We moved onto a bit of canter work and she did not feel as though she was rushing as much as she had before she was adjusted. She still felt fast, but after looking at the video I am realizing that she has such a long stride that everything feels so much bigger than it looks. She felt much looser through her back and hips last night, and she even stretched down into the (minimal) contact a few times, which she was promptly praised for. I try to make our rides short but sweet and to the point, and we always end on a good note. I try to start with something she already feels comfortable with, then introduce something new, then go back to practicing whatever we had worked on in the last session. That way I feel like we always end with both of us feeling confident.
Kenny rode after I did. He does such a nice job with Lucy. He is a naturally gifted rider and he communicates so well through his position and voice.
Here is a rather long video of our ride last night.
Wednesday, November 25, 2009
I rode for just over fifteen minutes, and we did a lot of trotting in circles. She got quick a few times, but the doors on the short sides of the indoor were open and I suspect she was getting a little spooked. I think her "spook" is hilarious: she simply gets a little faster for maybe four strides, then slows down and forgets about what happened. I can handle that!
After she was cooled out, I applied some Sore No More liniment gel to her SI joint area.
She also got some bell boots because I have noticed a lot of little cuts just above her front heels. I'm not sure what she's banging herself on; the cuts don't look like damage from her back feet, but hopefully the boots will prevent them from now on.
Monday, November 23, 2009
He watched her walk and trot and settled on the fact that her right hip was all locked up and was lower than her left. Also, her spine was curved laterally to the right, which would explain her resistance to turning left. Her poll was out, her neck was out, her shoulders are very sore but he said that was most likely from her feet being in such terrible shape. She was sore through her SI joint and a lot of her odd behaviours made more sense as the her was going through and showing me all the trigger points she has. For instance, when I pick up her back feet to clean her hooves, she picks her head way up and kind of kicks out with the foot I'm picking up. I never thought she was trying to kick me-it's totally not like her to do something like that, but it seemed like she was either confused about what I wanted, or that she was uncomfortable. Since I know she was a track horse and I'm sure she had her feet cleaned daily, I was pretty sure she knew what I wanted, so that left pain as the only explanation. After the chiro had finished adjusting her he picked up both her back feet and she was so good about it and didn't kick out at all. The other odd thing that she has done is if she's laying down in her stall and goes to get up, she almost has to roll halfway over and then roll back up and use that momentum to get on her feet. Most horses can get up by going into a pseudo-sitting position and then get up with their back legs but with her pelvis so messed up, she could not "sit" like that.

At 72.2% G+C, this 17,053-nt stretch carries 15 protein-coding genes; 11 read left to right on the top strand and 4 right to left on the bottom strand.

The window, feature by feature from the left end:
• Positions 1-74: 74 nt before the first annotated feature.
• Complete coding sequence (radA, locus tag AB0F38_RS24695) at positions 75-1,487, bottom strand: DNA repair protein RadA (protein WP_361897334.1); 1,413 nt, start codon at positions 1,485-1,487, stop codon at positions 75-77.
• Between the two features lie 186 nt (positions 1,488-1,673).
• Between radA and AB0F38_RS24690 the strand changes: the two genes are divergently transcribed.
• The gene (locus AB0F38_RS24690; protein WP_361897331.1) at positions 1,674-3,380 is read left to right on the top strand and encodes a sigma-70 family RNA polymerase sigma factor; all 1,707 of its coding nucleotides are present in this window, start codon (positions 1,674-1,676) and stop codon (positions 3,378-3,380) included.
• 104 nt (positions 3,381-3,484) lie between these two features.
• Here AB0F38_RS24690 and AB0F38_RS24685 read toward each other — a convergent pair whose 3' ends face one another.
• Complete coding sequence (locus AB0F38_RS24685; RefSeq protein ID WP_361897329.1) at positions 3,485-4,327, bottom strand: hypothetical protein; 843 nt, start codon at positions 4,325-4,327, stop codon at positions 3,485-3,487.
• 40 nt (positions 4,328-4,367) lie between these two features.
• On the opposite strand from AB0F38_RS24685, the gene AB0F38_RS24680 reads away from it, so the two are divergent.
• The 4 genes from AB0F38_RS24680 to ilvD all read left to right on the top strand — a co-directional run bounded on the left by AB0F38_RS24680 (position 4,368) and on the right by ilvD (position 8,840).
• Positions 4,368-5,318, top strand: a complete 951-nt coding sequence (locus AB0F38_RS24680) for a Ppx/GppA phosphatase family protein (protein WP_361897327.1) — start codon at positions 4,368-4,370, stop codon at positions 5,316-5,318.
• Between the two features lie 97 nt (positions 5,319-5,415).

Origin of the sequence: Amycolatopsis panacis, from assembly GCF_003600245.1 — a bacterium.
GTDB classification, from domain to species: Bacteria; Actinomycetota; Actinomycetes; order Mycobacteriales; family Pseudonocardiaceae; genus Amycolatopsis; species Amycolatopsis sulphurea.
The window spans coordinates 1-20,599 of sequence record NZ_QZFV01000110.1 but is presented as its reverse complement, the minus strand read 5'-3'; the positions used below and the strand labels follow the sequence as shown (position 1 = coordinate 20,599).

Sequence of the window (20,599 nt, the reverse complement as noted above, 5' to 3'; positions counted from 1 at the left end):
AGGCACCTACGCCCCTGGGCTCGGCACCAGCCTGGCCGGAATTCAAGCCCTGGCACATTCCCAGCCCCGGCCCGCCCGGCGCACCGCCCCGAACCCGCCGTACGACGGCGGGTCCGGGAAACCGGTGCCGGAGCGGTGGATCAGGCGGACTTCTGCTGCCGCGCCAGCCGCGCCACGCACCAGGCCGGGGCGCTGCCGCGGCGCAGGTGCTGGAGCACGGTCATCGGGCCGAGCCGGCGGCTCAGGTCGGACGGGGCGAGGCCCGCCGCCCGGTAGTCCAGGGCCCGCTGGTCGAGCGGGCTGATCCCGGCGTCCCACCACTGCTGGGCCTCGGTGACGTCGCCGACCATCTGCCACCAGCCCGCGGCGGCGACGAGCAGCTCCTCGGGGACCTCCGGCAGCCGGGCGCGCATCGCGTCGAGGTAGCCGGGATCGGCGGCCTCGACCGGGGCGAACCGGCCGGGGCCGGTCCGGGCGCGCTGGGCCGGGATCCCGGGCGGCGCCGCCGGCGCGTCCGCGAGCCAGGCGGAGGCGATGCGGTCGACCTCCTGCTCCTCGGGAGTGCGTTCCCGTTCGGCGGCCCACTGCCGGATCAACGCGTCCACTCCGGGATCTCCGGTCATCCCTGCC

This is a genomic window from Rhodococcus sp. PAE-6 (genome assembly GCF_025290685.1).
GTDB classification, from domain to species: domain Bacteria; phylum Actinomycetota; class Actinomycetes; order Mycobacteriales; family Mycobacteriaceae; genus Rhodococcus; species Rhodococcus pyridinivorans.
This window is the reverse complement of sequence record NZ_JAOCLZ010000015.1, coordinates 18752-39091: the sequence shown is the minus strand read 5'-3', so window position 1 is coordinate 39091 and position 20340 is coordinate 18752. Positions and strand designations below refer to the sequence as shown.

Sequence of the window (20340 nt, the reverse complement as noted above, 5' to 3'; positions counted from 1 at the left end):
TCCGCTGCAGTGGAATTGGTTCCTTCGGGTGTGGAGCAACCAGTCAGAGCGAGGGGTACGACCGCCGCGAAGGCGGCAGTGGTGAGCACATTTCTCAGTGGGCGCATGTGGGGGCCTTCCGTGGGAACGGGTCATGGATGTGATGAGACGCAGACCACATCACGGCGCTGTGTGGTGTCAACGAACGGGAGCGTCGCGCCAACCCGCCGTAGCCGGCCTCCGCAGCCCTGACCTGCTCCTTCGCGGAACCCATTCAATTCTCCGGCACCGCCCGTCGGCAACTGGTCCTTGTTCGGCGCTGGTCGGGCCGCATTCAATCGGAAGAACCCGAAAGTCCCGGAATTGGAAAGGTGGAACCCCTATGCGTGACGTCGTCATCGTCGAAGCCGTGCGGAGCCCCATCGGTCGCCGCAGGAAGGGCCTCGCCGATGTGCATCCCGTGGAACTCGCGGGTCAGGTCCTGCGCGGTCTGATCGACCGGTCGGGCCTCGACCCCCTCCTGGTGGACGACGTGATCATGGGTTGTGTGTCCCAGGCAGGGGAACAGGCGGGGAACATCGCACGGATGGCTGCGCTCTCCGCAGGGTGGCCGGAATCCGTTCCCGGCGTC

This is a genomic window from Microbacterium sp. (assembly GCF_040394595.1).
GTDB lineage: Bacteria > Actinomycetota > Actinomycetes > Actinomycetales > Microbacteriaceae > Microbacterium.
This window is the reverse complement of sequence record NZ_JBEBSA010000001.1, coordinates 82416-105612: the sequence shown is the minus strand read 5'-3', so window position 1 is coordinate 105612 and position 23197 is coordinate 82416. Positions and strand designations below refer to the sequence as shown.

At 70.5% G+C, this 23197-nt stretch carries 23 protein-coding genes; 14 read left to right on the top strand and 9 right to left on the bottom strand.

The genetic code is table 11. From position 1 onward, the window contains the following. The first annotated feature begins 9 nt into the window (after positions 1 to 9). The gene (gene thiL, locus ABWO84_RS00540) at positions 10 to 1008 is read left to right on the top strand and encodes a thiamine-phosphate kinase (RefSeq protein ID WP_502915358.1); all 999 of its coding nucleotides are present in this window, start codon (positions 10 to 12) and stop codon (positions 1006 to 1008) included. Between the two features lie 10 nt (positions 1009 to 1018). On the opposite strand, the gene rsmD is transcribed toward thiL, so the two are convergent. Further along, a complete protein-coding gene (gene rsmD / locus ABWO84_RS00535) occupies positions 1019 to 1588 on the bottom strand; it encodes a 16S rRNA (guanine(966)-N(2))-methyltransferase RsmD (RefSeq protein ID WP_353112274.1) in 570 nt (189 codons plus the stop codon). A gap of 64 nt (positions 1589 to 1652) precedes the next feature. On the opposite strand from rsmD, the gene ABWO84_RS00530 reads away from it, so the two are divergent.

She was so good about everything. Seriously, what a good horse. Dr. Katz said she was an "absolute pleasure" to work on. She stood quietly the whole time and licked and chewed when he was doing her head and neck.
So I hope she isn't too sore. I am going to go back to the barn after work and we'll go on a little walk, per the chiro's suggestion, but no riding tonight. She will get Sore No More applied to the SI area. Tomorrow I can get on her and do some nice stretchy w/t work. He'll be back in two weeks to do another evaluation and we'll see how she's doing from there.